That is why, although she could have recalled parliament on Thursday, when the cabinet held an emergency meeting, she chose not to.
No wonder she was so inarticulate when asked this morning why she hadn’t gone to parliament. She said the response had to be “timely” and she was “working with international partners”. The first is unconvincing and the second, that the timetable – as Corbyn alleges – was set by President Trump, is worse.
Last year, Donald Trump launched strikes within three days of a chemical weapons atrocity, but this time he waited a week, giving Britain and France time to join him – but also giving May time to consult parliament if she wanted to.
She could have had a vote on the principle of punitive strikes designed to deter Assad from breaking the Chemical Weapons Convention again. Just as Blair held that vote in 1998 on the principle of strikes to force Saddam to comply with the UN. But she might have lost, whereas Blair won overwhelmingly.
She will have to explain, when she faces the House and the ghost of Robin Cook on Monday, why she chose to defy parliament and public opinion. In a democracy, there ought to be a price to pay.
John Rentoul is Chief Political Commentator for The Independent, and visiting professor at King’s College, London. Author of The Banned List, Questions To Which The Answer Is No, Listellany and a biography of Tony Blair.
Only a quarter of Britons backed the UK’s decision to launch air strikes in Syria to punish the country’s regime for allegedly using chemical weapons, a new poll has revealed.
Asked to what extent people would back “UK forces conducting targeted air or missile strikes on Syrian government military targets”, just 28 per cent supported them, while 36 per cent opposed, 26 per cent neither opposed nor supported the strikes and 11 per cent did not know.
Interestingly, a no-fly zone over Syria policed by Western allies received far greater support, suggesting large numbers of people are convinced of a need to act.
Almost half of people asked (47 per cent) backed a no-fly zone to protect civilians in Syria’s civil war, just 11 per cent opposed, 9 per cent neither opposed nor supported and 12 per cent did not know.A moot point. Russia has rendered imposing a no-fly zone in Syria virtually impossible
There was an even split when asked if people would back some troops in Syria in non-combat roles, with a third backing the idea and a third against, but there was strong opposition to deploying soldiers in combat roles – with 48 per cent disapproving and just 19 per cent approving.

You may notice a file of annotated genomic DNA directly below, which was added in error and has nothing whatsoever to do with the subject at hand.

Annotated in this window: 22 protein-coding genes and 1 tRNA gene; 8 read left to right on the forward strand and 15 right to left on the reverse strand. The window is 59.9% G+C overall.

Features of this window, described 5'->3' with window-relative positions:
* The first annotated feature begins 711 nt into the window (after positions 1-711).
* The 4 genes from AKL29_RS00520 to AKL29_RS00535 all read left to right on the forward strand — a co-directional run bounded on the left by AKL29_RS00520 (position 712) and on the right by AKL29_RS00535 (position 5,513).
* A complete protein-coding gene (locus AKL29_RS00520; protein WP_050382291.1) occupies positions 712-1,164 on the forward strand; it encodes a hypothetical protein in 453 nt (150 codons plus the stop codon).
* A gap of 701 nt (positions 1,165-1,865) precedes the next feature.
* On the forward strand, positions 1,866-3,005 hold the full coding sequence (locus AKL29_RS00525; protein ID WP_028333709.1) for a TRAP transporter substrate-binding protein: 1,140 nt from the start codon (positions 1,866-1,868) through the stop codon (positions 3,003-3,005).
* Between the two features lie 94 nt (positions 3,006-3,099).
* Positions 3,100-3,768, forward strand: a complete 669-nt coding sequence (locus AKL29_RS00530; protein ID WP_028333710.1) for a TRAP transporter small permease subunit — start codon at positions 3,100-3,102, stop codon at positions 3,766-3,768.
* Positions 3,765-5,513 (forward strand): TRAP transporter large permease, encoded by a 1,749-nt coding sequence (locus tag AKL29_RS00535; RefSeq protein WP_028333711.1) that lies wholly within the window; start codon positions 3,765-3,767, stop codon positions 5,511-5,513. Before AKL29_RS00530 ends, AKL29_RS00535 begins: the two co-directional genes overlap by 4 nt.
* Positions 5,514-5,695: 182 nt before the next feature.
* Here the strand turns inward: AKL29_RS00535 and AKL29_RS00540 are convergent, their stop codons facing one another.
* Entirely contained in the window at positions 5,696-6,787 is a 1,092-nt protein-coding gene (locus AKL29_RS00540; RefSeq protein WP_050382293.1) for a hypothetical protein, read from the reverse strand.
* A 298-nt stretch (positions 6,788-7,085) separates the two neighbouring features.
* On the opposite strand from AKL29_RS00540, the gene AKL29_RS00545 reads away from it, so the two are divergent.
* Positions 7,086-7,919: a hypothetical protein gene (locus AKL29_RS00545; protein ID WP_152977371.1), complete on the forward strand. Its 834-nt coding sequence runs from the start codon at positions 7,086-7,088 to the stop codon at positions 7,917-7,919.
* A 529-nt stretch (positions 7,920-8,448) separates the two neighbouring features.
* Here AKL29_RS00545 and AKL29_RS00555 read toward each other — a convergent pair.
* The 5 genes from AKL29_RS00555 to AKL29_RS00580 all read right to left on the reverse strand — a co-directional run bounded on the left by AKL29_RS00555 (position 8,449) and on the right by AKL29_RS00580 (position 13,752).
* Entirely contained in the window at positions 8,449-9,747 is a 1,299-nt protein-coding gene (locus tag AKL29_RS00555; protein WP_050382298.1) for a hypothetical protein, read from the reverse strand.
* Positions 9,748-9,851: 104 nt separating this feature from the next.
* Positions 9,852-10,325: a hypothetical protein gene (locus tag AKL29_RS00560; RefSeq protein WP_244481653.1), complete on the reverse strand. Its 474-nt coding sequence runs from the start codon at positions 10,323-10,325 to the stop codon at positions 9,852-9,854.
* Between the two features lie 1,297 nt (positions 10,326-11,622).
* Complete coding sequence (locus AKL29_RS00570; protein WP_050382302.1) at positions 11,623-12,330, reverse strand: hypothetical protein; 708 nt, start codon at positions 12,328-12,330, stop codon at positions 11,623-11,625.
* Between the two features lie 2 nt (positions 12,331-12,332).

But the BMG poll results could temper Ms May’s approach, as she now faces having to spend political capital to justify the attacks in the Commons – where some Tories and Labour leader Jeremy Corbyn were angry at being denied a vote in advance of the strikes.
The prime minister began on Saturday by publishing the elements of the government’s legal case for the operation, including that there had been convincing evidence of “extreme humanitarian distress”, no alternative but to act and an operation that was “proportionate to relieve humanitarian suffering”.
At the press conference earlier, Ms May said her cabinet had considered the legal advice and intelligence around the Douma incident before acting.
She went on: “And based on this advice we agreed that it was both right and legal to take military action, together with our closest allies, to alleviate further humanitarian suffering by degrading the Syrian regime’s chemical weapons capability and deterring their use.
“This was not about interfering in a civil war and it was not about regime change.”Horsehockey. Of course it is, and has been for decades.
That did not stop Mr Corbyn branding the action as “legally questionable”, before adding: “Bombs won’t save lives or bring about peace
“Britain should be playing a leadership role to bring about a ceasefire in the conflict, not taking instructions from Washington and putting British military personnel in harm’s way.
“Theresa May should have sought parliamentary approval, not trailed after Donald Trump.”
BMG interviewed a representative sample of 1,562 adults living in Great Britain between 10th and 13th April. Data are weighted. BMG are members of the British polling council and abide by their rules